We stayed at the Fontana Lodge the night before entering The Smokies. Muffin Man, WildCard, and I all shared a room. Q-tip elected to hike on into The Smokies instead of taking the day off in Fontana before hand. As our group continues to change, I’m at peace with meeting these incredible people and watching them go their own way. They’re hiking their own hike, and even though we’re separated, we still share a common goal that unites us.
My recent break up with Katie has still been weighing heavily on my mind, some days I’ll wake up and feel fine with how things are, accepting what’s already been done. Then other days I’ll wake up feeling miserable. I’ll question why I’m even out here, thinking that if I never would’ve committed to this hike we may still be together. In my heart I feel as though these are my weakest moments. That day in Fontana, I cracked. My pride got the better of me and I reached out to her. I knew it wouldn’t do me any good, I knew that letting things be was the right thing to do, but I texted her anyways. How can this be so easy for her? I selfishly thought. I was angry, dead set on confronting a problem that is best resolved by walking away. I’ve been here before, but apparently I haven’t learned from my mistakes. I’m never the best at taking my own advice.
We tacitly presume we know the right thing to do, and most of the time I think we’re right about our moral presumptions. Don’t call your ex. Don’t chase someone who isn’t chasing you. But even though we know this, we abandon reason and favor selfish pride more often than not. It wasn’t until someone looked me in the eyes and told me what I presumed to be the right thing to do, did I realize the invaluable quality of the words. WildCard and Muffin Man helped me break down a wall that night, metaphorically, of course.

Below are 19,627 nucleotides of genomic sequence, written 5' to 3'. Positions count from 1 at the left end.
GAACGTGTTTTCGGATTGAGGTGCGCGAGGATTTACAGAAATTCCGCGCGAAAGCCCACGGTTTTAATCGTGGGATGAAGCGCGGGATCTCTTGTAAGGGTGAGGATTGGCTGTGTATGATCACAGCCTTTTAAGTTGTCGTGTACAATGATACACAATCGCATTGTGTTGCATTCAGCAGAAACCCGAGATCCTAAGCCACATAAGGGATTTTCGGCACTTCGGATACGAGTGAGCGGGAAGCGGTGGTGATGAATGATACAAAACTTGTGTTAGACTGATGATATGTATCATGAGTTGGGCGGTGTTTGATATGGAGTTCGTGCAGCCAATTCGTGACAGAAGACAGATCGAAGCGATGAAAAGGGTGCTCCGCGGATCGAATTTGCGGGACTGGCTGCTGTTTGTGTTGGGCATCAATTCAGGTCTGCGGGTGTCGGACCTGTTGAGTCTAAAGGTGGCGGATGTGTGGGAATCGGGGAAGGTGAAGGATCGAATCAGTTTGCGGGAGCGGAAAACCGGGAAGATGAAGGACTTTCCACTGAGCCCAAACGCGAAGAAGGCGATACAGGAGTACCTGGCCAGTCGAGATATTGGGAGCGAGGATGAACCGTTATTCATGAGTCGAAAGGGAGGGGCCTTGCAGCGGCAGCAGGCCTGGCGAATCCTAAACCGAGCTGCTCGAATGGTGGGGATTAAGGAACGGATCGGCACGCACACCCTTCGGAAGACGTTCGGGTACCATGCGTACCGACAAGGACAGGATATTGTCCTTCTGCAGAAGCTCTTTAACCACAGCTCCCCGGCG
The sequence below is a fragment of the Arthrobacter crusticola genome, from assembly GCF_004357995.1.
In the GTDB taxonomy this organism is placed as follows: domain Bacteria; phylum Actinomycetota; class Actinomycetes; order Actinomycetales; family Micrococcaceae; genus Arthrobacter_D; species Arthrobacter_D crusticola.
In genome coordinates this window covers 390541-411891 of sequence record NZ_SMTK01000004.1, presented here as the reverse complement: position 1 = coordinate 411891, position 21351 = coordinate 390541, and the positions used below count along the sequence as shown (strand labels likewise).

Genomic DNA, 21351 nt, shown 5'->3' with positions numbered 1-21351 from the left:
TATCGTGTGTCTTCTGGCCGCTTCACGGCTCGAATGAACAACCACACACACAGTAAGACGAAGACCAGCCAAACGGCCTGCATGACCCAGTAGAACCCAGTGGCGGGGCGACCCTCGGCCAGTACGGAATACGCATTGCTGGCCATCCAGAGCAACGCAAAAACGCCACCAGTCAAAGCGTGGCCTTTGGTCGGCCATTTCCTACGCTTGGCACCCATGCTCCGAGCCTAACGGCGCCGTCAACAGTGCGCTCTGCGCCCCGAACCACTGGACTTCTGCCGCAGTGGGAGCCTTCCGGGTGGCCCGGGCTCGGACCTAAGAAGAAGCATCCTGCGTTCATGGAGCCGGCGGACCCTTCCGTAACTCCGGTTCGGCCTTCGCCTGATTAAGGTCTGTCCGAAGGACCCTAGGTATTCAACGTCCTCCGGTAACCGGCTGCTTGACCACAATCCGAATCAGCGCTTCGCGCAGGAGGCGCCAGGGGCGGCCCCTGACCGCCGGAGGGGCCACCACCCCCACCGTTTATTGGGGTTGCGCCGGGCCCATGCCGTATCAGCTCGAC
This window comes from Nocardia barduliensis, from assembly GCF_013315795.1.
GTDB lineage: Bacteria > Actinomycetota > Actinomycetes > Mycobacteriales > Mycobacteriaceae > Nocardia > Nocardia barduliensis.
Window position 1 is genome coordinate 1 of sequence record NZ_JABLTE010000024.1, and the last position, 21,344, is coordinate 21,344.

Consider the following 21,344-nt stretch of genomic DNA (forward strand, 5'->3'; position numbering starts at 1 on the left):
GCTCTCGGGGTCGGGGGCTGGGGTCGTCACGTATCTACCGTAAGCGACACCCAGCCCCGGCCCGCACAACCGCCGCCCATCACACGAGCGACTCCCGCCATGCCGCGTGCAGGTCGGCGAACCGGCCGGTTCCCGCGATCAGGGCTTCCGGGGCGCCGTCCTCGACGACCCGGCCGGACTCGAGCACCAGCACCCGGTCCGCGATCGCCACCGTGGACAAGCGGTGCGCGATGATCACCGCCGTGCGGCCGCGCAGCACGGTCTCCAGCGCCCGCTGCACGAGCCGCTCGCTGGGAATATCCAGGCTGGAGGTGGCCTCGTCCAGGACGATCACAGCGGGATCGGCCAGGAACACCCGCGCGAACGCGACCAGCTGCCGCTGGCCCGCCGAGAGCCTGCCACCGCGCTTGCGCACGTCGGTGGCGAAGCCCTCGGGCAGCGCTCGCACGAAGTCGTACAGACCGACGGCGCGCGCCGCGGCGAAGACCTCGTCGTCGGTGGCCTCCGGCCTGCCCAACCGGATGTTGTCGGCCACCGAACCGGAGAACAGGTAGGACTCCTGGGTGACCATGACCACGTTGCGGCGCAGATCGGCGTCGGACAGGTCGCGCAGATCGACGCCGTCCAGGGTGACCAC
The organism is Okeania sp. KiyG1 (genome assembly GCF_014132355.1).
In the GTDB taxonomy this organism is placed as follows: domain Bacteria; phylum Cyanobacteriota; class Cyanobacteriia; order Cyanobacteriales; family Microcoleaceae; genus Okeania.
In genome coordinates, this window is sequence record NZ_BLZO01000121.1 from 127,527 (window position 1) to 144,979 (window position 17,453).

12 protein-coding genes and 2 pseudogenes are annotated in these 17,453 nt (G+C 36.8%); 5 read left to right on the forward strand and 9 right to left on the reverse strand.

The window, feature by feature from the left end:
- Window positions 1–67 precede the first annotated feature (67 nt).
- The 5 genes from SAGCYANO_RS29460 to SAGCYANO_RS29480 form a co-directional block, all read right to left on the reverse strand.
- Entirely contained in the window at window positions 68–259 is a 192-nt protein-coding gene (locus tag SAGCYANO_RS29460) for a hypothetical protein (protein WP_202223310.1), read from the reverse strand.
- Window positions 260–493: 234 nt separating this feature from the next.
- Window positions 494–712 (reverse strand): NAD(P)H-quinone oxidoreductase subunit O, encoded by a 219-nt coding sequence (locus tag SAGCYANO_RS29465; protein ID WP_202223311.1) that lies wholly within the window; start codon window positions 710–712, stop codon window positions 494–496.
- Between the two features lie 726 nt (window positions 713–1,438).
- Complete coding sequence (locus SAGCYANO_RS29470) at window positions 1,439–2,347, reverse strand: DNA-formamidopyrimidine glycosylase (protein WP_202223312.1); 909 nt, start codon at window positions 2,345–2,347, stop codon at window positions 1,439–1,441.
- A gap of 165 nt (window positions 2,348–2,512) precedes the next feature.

“No one wants to be the person who loves the other person more in a relationship. It never works. You’ll get hurt over and over again.” That hit me hard. I swallowed my spit.
“The right person is going to be head over heels for you. And she’s not.” I hung my head and nodded in silence.
These are things I tacitly knew to be true, but was unwilling to let myself accept. In my weakest moments, pride and selfishness won. But hearing my friends tell me these things gave me clarity. The truth in their words hit me like a freight train, and I felt so small. Then we talked more; about our pasts, our dreams and aspirations, why we were out here walking well over 2000 miles through the mountains, our internal struggles that we hope the trail may alleviate, and anything we wanted to get off our chests. Things that would never be spoken of unless you were truly comfortable with someone. I felt like I was on top of the world, getting all my thoughts out and hearing my friends express themselves to me with such sincerity. Going to bed that night I felt like I was ready to conquer the world.